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In search of the neanderthals: solving the puzzle of human origins

In search of the neanderthals: solving the puzzle of human origins
In search of the neanderthals: solving the puzzle of human origins
Ever since the first discovery of their bones, the Neanderthals have provoked controversy. Who were they? How were they related to modern people? What caused their disappearance 35,000 years ago? The Neanderthals have become the archetype of all that is primitive. But what is their true story? Today Neanderthal specialists are locked in one of the fiercest debates in modern science. One side, the "multiregional" school, argues that the Neanderthals and their contemporaries evolved semi-independently into modern humans. Christopher Stringer leads the "out of Africa" school, which believes that the Neanderthals were replaced by modern people from Africa. Here he sets out his views for the first time, with the archaeologist Clive Gamble. Step by step the authors put forward their case. The Neanderthals had an anatomy crucially different from our own, adapted to Ice Age Europe. Neanderthal behaviour similarly points to fundamental differences. New genetic evidence strongly suggests a single origin for modern humans in Africa. The authors argue that, capable and intelligent as the Neanderthals were, they proved no match for the better-organized, better-equipped newcomers, and died out.
Thames and Hudson
Stringer, Christopher
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Gamble, Clive
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Stringer, Christopher
ea256ed1-fd44-41b0-9a7f-749030f7e3dd
Gamble, Clive
1cbd0b26-ddac-4dc2-9cf7-59c66d06103a

Stringer, Christopher and Gamble, Clive (1993) In search of the neanderthals: solving the puzzle of human origins , London, GB. Thames and Hudson, 247pp.

Record type: Book

Abstract

Ever since the first discovery of their bones, the Neanderthals have provoked controversy. Who were they? How were they related to modern people? What caused their disappearance 35,000 years ago? The Neanderthals have become the archetype of all that is primitive. But what is their true story? Today Neanderthal specialists are locked in one of the fiercest debates in modern science. One side, the "multiregional" school, argues that the Neanderthals and their contemporaries evolved semi-independently into modern humans. Christopher Stringer leads the "out of Africa" school, which believes that the Neanderthals were replaced by modern people from Africa. Here he sets out his views for the first time, with the archaeologist Clive Gamble. Step by step the authors put forward their case. The Neanderthals had an anatomy crucially different from our own, adapted to Ice Age Europe. Neanderthal behaviour similarly points to fundamental differences. New genetic evidence strongly suggests a single origin for modern humans in Africa. The authors argue that, capable and intelligent as the Neanderthals were, they proved no match for the better-organized, better-equipped newcomers, and died out.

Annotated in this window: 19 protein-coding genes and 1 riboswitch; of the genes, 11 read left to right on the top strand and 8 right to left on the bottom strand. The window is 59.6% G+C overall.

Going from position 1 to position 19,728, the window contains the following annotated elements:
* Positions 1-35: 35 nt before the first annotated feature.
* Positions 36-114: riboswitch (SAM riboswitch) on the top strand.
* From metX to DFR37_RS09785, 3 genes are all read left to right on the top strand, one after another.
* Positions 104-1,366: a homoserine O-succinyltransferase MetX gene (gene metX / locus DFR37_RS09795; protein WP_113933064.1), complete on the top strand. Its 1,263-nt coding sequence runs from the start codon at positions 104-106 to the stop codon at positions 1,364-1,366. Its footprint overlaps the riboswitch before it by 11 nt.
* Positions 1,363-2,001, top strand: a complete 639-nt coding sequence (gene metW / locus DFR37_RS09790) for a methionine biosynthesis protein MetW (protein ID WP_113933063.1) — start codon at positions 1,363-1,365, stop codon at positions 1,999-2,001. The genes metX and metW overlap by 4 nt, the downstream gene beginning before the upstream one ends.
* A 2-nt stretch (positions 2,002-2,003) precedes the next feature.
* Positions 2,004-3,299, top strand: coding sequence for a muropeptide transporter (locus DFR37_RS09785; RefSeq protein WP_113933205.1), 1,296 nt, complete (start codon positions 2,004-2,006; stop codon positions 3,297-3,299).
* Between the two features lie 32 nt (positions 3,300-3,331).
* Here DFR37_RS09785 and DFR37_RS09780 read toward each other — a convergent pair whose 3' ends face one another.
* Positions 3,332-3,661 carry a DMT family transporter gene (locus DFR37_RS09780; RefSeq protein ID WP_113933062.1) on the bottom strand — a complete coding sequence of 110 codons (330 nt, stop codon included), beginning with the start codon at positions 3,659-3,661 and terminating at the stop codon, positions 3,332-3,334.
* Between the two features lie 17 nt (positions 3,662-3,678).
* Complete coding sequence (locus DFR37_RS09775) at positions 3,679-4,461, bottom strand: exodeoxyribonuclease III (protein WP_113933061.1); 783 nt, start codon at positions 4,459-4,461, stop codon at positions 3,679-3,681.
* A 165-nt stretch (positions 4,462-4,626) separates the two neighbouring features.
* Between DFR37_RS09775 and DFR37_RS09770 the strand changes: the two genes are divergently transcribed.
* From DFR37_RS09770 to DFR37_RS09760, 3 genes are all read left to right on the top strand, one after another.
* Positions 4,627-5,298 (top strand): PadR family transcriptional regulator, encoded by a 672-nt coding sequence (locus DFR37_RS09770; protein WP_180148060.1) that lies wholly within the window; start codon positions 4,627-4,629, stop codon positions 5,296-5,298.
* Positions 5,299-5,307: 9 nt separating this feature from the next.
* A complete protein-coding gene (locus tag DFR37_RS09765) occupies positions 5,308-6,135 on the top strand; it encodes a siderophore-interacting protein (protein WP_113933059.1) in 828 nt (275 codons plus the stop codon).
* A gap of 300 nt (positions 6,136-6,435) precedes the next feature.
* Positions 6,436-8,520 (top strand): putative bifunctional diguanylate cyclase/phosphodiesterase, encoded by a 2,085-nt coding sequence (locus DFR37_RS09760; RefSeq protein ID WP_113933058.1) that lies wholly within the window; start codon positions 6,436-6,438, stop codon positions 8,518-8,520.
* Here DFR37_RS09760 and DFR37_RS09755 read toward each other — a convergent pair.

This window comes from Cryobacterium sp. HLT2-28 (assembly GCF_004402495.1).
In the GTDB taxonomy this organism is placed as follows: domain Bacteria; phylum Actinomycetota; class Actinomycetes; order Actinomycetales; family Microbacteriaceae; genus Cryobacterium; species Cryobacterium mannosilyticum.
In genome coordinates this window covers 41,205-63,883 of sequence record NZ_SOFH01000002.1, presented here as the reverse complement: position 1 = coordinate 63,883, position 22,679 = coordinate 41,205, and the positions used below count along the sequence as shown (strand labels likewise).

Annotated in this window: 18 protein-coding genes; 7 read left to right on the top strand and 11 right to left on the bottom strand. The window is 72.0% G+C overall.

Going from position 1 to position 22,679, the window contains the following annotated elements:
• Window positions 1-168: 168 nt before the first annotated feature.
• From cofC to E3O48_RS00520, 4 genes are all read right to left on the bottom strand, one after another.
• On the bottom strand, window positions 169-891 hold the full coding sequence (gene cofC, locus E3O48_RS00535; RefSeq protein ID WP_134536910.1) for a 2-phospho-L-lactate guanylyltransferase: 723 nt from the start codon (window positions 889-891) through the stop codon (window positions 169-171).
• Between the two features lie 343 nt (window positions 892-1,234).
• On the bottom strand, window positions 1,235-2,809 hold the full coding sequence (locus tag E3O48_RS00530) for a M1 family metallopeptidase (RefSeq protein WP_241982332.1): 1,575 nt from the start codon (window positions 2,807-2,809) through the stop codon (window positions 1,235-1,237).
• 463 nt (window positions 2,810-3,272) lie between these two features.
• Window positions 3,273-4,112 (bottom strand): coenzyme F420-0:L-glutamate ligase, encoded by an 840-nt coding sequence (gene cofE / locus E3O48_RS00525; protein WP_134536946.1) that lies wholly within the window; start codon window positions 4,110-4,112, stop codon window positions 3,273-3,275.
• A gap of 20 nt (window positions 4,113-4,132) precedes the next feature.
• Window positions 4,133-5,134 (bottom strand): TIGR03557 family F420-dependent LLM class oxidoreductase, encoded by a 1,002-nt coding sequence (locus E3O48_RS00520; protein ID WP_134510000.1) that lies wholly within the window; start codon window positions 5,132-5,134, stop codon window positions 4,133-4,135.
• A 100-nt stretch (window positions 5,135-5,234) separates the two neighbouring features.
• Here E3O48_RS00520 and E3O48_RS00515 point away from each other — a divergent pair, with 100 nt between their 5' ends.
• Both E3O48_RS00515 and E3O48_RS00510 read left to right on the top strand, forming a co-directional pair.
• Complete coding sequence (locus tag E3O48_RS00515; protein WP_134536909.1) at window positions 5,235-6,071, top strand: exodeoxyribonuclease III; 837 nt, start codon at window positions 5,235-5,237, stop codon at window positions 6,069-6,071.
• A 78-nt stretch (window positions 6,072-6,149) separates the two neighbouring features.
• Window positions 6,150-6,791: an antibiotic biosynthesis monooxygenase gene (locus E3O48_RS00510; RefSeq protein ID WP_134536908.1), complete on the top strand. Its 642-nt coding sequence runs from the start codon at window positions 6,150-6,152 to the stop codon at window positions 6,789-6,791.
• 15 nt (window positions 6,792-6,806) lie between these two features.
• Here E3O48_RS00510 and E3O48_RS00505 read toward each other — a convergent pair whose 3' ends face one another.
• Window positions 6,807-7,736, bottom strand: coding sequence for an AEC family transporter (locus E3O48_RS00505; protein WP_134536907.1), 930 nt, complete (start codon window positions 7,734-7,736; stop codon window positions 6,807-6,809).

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Published date: 1993
Organisations: Archaeology

Identifiers

Local EPrints ID: 391482
URI: https://eprints.soton.ac.uk/id/eprint/391482
PURE UUID: 9735e668-8587-4947-9749-7424dff5ab92

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Date deposited: 11 Apr 2016 12:34
Last modified: 17 Jul 2017 19:23

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Contributors

Author: Christopher Stringer
Author: Clive Gamble

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